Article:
Liturgy Is An Action

What we do is important. People of all walks of life recognize that our actions speak to who we are. Motivational speakers and self-help gurus make millions of dollars every year telling you what you already know, that “It’s not what we do once in a while that shapes our lives, but what we do consistently.”[1] You don’t have to be a self-help author to see this. If you go to the gym on a regular basis, you will be in better shape than if you only go every third Thursday of the months that end in the letter Y. If you read classic literature habitually, you will be shaped in a different way, as a person, than if you watch reality TV like it’s going out of style. This common sense observation is true for you as a Christian as well. As believers in the one true God, our actions speak to our identity – who we are, what we believe. Nowhere is this truth more evident than on Sunday morning as we gather to worship the Triune God.

Trinity’s founding pastor, Rev. Paul Lang wrote that “Liturgy is an action.”[2] It’s something that is done. The liturgy we experience on Sunday morning – the Divine Service – is done consistently by the Christian. But there is more to it than that. The value of the liturgy is not simply that believers do it and it, therefore, is what defines us. We must ask ourselves, are we the only ones doing the liturgy? Are we the real doers? Are we carrying out the actions or is it God?

“The real actor in the liturgy is our Lord Jesus Christ… Together with Christ and through Him, the actor in the liturgy is the royal priesthood which is the body of Christ, the universal Christian church.”[3] We are the body of Christ. And if we take this seriously we see that Christ is the one carrying out the actions in the liturgy. He works through His body as its members assemble and as they have called a man, also a part of the body, to lead them through the service, to preach to them the Word of God, and to faithfully administer the Sacraments. Jesus Christ is at work. He’s the one doing the liturgy.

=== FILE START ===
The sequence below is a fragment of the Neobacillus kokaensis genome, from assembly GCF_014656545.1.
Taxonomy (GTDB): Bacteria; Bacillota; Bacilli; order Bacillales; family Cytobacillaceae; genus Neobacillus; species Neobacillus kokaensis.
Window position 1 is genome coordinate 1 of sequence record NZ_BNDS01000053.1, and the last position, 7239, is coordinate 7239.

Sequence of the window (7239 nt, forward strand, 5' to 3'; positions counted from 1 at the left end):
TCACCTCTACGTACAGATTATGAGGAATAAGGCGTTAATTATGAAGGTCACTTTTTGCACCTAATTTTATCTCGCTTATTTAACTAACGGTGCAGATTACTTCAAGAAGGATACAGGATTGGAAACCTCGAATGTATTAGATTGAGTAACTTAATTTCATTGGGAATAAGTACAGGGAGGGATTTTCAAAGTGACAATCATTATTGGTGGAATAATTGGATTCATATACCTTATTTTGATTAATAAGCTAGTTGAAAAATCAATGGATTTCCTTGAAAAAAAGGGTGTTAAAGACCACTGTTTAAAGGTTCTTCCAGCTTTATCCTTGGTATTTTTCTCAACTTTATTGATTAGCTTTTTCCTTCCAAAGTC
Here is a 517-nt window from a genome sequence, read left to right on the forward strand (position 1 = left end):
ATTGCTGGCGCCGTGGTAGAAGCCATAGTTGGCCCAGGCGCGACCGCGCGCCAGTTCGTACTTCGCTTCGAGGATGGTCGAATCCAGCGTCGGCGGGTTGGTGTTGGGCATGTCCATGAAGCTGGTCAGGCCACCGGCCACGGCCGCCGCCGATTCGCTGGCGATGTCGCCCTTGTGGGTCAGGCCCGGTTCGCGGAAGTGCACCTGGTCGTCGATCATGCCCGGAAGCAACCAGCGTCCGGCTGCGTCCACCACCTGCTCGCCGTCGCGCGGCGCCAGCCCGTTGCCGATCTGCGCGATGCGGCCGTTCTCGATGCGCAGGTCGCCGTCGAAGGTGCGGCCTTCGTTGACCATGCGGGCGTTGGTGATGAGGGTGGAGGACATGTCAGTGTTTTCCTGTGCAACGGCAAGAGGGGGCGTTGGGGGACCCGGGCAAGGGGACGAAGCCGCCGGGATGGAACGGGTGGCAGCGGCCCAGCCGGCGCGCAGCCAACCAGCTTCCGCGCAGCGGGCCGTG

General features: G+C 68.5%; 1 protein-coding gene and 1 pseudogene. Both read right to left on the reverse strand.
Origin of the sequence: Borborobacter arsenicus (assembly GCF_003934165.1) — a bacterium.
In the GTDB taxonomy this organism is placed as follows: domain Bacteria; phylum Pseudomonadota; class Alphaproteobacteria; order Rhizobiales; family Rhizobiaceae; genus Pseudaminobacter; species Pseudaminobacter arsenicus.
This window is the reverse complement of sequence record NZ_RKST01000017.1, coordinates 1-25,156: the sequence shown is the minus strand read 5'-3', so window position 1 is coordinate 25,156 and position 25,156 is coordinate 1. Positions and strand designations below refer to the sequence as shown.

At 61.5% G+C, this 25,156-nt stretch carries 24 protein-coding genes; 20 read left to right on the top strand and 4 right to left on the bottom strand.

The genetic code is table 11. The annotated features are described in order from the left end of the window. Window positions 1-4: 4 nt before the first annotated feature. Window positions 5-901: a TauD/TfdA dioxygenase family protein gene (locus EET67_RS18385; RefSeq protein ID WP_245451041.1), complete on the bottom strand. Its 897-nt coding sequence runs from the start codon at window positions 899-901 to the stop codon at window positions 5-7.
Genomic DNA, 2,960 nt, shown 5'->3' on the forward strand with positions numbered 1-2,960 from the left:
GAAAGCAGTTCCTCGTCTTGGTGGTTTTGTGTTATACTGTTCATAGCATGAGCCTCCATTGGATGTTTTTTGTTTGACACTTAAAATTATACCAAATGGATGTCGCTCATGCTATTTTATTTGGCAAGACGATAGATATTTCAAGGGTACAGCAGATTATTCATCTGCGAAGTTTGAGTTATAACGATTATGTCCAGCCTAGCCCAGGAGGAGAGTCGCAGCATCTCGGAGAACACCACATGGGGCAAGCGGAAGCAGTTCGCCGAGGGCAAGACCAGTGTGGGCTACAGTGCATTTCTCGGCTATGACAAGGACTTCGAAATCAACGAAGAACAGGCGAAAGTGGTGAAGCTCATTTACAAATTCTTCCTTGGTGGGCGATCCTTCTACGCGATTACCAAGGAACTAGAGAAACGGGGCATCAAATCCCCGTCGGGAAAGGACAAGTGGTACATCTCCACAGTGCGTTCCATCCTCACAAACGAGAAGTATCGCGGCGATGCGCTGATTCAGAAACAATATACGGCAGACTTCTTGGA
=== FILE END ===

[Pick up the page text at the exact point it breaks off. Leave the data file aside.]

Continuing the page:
What God does is important. His actions speak to who He is. What is it that God consistently does? He consistently brings you to Himself where He forgives you of your sins – He absolves you on a regular basis, He delivers to you His life giving Word, so that you are sustained by it in this world of sinful thoughts and atrocious actions, He raises your hearts to contemplate the heavenly as you sing the rich words and beautiful melodies of His hymnody, and He is diligent in setting before you food and drink to keep you nourished and strong – both physically and spiritually – at the communion rail.

God consistently shows you exactly who He is in the liturgy that you, His body, do as you worship Him. Consequently, you show the world exactly who your God is as you worship your Lord in a way that not only values the Word that is spoken, but also emphasizes the loving actions that are done by the doer of your faith, Jesus Christ.

I wrote this for the Trinity Times newsletter (April, 2013)


[2] Paul H.D. Lang, Ceremony and Celebration. 2

[3] Ibid. 2

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